Robert John Fletcher
State Bar No. 119770, Tulare (November 11, 2021)
Fletcher was disbarred by default. He had filed an initial response to the notice of disciplinary charges alleging five counts of professional misconduct related to a single case. He had also appeared at a subsequent settlement conference, and filed a stipulation as to facts in the case, but failed to appear at the trial of the matter.
He was placed on involuntary inactive status, and did not move to have the default entered against him set aside or vacated.
The factual allegations in the original notice were then deemed admitted, and the State Bar Court judge determined that they supported a finding of culpability on all counts charged.
Fletcher’s wrongdoing included: failing to support the law by breaching fiduciary duties owed to a trust beneficiary, and failing to administer the trust in accordance with controlling legal provisions (Cal. Prob. Code Sections 16000, 16040, and 16060). He was also found culpable of three counts involving moral turpitude: one count related to his mishandling of trust assets and two related to intentionally and willfully misappropriating more than $314,263 in trust assets that beneficiaries were entitled to receive.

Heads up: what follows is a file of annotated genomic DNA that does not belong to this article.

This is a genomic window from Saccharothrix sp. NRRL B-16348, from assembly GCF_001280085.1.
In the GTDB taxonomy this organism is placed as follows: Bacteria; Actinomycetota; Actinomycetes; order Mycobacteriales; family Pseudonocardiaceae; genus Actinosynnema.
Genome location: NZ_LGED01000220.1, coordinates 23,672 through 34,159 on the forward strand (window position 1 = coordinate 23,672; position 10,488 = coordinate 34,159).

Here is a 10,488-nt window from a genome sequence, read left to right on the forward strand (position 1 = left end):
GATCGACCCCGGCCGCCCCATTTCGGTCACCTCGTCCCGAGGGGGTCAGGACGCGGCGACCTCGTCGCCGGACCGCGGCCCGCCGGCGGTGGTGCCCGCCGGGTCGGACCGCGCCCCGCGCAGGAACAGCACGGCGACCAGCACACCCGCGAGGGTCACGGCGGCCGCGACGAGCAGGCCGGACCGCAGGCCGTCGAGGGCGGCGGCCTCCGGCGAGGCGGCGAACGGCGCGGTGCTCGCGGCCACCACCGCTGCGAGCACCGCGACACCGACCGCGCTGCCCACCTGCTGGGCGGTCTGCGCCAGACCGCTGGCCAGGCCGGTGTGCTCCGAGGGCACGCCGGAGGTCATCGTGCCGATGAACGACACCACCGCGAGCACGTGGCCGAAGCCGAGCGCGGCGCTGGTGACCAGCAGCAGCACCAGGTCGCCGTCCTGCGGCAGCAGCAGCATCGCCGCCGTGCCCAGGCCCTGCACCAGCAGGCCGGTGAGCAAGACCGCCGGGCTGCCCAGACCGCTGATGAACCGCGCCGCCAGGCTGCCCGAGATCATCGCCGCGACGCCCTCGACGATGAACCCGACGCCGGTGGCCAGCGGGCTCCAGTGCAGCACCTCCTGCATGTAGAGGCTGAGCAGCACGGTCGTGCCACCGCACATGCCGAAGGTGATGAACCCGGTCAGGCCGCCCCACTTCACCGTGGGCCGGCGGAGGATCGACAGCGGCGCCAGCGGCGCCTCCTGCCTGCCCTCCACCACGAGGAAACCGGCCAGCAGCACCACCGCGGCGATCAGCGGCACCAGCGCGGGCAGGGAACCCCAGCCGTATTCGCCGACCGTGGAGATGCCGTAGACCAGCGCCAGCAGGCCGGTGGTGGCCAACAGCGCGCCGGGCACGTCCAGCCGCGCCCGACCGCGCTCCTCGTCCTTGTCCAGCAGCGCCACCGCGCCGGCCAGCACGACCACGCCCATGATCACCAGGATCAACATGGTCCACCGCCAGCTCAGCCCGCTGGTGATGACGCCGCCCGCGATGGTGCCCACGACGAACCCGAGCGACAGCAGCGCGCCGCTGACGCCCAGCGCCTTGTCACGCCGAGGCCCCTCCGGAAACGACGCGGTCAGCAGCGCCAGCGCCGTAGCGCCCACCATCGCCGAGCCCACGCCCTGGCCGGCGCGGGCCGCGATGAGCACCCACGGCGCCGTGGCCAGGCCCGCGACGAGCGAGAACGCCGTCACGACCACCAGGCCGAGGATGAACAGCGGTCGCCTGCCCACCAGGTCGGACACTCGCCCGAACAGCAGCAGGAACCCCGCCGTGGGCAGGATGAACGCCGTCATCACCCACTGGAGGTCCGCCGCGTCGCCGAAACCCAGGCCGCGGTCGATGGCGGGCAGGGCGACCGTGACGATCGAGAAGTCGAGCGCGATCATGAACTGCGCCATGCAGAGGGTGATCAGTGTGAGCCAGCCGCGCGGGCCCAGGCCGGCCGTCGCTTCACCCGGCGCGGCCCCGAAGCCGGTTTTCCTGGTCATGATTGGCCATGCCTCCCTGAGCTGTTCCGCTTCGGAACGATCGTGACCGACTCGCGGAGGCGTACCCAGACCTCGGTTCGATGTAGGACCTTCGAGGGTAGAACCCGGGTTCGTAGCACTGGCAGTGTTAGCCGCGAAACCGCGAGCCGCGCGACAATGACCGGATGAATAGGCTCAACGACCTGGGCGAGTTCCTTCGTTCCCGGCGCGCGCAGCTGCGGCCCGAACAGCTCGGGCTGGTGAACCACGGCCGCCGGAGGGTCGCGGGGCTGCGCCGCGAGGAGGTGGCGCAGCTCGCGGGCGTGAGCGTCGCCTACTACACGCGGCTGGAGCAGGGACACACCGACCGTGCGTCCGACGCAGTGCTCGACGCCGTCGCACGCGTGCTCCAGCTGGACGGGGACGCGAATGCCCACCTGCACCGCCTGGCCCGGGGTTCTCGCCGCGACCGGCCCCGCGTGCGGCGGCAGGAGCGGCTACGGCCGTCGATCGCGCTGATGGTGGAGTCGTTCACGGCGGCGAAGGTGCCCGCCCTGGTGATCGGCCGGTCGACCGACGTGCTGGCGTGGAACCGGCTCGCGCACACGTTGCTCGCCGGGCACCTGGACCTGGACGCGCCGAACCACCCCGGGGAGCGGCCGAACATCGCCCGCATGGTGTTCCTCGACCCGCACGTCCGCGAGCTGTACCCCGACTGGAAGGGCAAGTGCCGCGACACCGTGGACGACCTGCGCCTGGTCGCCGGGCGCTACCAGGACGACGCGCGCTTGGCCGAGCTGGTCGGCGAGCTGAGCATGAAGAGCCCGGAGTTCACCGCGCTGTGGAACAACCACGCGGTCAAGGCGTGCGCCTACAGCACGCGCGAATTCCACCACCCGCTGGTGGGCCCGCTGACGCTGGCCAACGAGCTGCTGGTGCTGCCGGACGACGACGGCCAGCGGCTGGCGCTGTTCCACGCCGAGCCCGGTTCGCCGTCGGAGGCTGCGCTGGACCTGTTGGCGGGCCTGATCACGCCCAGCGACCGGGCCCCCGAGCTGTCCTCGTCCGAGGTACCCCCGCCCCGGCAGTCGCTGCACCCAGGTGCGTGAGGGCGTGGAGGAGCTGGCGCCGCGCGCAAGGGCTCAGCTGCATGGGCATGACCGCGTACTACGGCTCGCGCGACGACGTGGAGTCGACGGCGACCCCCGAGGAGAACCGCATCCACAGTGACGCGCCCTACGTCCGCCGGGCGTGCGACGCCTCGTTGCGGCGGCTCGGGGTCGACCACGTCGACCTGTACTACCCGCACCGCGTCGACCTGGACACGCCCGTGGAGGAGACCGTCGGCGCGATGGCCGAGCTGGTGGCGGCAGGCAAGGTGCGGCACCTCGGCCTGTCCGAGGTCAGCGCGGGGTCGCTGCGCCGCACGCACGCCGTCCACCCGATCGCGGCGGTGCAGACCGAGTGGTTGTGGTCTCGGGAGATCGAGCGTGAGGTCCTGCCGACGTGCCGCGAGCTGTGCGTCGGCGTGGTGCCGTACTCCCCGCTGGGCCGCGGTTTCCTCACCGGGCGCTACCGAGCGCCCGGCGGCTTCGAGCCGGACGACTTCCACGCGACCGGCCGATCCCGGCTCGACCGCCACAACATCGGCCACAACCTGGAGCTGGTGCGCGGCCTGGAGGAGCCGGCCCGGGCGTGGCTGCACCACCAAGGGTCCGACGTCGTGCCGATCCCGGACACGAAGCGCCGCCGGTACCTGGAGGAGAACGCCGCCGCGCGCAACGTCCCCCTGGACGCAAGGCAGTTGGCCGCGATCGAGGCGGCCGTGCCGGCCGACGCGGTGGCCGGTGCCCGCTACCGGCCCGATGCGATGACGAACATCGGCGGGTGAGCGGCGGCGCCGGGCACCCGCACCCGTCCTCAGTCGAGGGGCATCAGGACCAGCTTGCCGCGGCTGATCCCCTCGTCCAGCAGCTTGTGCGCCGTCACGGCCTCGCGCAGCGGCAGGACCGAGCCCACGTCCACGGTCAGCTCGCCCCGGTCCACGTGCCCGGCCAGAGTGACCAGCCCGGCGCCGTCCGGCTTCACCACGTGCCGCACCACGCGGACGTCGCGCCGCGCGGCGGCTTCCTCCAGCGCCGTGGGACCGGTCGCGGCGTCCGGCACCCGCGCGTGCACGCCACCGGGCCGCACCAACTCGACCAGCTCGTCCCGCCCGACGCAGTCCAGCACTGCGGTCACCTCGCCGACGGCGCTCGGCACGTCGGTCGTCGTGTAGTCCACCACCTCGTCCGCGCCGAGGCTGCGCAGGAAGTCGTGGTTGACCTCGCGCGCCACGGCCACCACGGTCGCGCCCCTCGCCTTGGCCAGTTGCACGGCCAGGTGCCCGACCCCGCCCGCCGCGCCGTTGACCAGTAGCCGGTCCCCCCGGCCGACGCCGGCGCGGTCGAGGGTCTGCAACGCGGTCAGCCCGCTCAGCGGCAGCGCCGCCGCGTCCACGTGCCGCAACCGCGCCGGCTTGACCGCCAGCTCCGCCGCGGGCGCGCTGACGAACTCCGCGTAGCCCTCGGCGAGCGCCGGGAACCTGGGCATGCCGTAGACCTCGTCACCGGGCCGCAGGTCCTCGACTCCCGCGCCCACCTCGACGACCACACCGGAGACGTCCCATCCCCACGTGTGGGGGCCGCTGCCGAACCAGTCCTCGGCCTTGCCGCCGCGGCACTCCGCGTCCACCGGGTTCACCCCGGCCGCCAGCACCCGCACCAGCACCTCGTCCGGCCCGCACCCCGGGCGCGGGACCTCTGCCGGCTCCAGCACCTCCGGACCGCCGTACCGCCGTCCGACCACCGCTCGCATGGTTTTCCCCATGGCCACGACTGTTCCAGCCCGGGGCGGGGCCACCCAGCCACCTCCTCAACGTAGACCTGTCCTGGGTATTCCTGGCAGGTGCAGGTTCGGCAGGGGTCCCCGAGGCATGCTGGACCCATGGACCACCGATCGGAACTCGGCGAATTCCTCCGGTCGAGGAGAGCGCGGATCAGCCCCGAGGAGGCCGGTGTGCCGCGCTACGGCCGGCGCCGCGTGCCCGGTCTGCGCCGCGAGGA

Sergio J. Lopez de Tirado
State Bar No. 259288, Norco (November 11, 2021)
Lopez de Tirado was disbarred by default after he failed to respond to the notice of disciplinary charges filed against him. The State Bar Court judge concluded that all requirements for notice had been satisfied. In response to queries from the Office of Chief Trial Counsel, Lopez de Tirado’s wife stated that that her husband was incarcerated, and provided a copy of the power of attorney authorizing her to receive mail on his behalf.
The matter was initially abated due to Lopez de Tirado’s unavailability, but the abatement was terminated after he failed to appear at a remote status conference scheduled by the court. Neither a response to the charges nor a motion to set aside or vacated the default subsequently entered in the case was filed.
Lopez de Tirado was found culpable of the misconduct charged: failing to comply with conditions imposed in an earlier probation order. Specifically, he failed to timely submit three quarterly written reports, and failed to make and provide proof of restitution to his clients as ordered.
When Lopez de Tirado was disbarred, he had four prior records of discipline and there was one pending non-public disciplinary matter related to his criminal conviction.
State Bar No. 296073, Los Angeles (November 11, 2021)
Hidalgo was placed on probation for one year after he stipulated to committing four acts of professional misconduct related to a single client matter.
His wrongdoing included: failing to keep his clients reasonably informed of significant case developments, failing to return unearned advanced fees, failing to take reasonable steps to avoid foreseeable prejudice to a represented client, and failing to properly supervise a paralegal in the case who engaged in the unauthorized practice of law.